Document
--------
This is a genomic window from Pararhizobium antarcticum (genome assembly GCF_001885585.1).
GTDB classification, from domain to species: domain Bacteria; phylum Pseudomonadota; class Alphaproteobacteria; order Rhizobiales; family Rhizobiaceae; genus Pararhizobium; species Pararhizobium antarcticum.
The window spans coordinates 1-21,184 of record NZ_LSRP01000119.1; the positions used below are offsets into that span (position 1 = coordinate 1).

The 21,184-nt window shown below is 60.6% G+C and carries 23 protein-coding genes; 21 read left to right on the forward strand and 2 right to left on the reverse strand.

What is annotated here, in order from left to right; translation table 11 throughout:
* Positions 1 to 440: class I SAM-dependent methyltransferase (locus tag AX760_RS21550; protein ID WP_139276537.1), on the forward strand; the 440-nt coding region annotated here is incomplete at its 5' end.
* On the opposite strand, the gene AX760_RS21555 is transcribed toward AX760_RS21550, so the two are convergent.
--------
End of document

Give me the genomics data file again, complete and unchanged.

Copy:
This is a genomic window from Pararhizobium antarcticum (genome assembly GCF_001885585.1).
GTDB classification, from domain to species: domain Bacteria; phylum Pseudomonadota; class Alphaproteobacteria; order Rhizobiales; family Rhizobiaceae; genus Pararhizobium; species Pararhizobium antarcticum.
The window spans coordinates 1-21,184 of record NZ_LSRP01000119.1; the positions used below are offsets into that span (position 1 = coordinate 1).

The 21,184-nt window shown below is 60.6% G+C and carries 23 protein-coding genes; 21 read left to right on the forward strand and 2 right to left on the reverse strand.

What is annotated here, in order from left to right; translation table 11 throughout:
* Positions 1 to 440: class I SAM-dependent methyltransferase (locus tag AX760_RS21550; protein ID WP_139276537.1), on the forward strand; the 440-nt coding region annotated here is incomplete at its 5' end.
* On the opposite strand, the gene AX760_RS21555 is transcribed toward AX760_RS21550, so the two are convergent.